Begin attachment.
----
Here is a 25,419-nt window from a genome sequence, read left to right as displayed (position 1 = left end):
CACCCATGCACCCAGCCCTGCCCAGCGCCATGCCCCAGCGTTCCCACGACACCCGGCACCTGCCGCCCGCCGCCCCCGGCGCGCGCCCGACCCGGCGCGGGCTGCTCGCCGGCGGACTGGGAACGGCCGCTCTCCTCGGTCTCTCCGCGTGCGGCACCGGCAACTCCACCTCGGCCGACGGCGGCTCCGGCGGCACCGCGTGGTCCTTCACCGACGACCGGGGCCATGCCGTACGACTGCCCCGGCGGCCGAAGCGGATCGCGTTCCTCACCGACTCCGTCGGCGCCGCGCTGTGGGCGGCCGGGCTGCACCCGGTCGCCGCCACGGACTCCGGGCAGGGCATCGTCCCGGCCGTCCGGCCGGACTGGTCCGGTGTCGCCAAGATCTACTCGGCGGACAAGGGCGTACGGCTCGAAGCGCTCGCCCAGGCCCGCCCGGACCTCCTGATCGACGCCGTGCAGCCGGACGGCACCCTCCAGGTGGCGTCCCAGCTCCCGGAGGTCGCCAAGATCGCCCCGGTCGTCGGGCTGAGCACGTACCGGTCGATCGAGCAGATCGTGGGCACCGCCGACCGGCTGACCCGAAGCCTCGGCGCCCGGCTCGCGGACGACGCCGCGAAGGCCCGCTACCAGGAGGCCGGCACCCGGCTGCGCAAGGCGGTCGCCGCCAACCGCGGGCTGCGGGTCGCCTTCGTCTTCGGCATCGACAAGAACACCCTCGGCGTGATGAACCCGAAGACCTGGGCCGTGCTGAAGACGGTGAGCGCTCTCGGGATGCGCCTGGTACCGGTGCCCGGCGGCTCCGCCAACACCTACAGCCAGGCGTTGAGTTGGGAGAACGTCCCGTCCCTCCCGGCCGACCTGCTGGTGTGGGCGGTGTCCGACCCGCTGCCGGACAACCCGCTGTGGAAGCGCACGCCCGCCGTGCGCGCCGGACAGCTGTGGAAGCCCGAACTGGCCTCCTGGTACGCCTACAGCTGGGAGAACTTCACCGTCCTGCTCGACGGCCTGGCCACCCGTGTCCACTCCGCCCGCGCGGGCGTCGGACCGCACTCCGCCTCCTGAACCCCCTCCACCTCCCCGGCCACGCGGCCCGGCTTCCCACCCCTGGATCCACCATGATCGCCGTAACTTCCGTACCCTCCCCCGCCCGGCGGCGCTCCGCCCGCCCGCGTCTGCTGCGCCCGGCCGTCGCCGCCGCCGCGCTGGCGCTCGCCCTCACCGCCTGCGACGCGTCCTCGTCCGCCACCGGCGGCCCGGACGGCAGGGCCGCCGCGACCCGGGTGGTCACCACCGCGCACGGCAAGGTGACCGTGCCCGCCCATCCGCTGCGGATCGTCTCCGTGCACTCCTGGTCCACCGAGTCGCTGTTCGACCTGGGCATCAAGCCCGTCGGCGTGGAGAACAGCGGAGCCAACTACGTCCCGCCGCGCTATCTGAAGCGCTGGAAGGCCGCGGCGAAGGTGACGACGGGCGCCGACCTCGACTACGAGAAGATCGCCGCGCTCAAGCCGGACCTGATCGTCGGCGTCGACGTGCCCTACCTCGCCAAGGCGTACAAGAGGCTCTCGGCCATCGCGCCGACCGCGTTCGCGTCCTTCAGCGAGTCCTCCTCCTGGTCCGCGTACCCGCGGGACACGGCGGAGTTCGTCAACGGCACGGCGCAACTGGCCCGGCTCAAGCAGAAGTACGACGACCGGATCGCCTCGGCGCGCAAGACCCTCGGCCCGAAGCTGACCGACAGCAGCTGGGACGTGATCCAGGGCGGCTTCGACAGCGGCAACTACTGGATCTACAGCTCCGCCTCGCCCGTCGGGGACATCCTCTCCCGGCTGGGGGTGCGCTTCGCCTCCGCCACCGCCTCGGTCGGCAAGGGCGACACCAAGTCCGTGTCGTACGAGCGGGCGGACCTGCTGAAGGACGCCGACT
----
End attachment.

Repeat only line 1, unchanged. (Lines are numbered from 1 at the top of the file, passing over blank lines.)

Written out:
Here is a 25,419-nt window from a genome sequence, read left to right as displayed (position 1 = left end):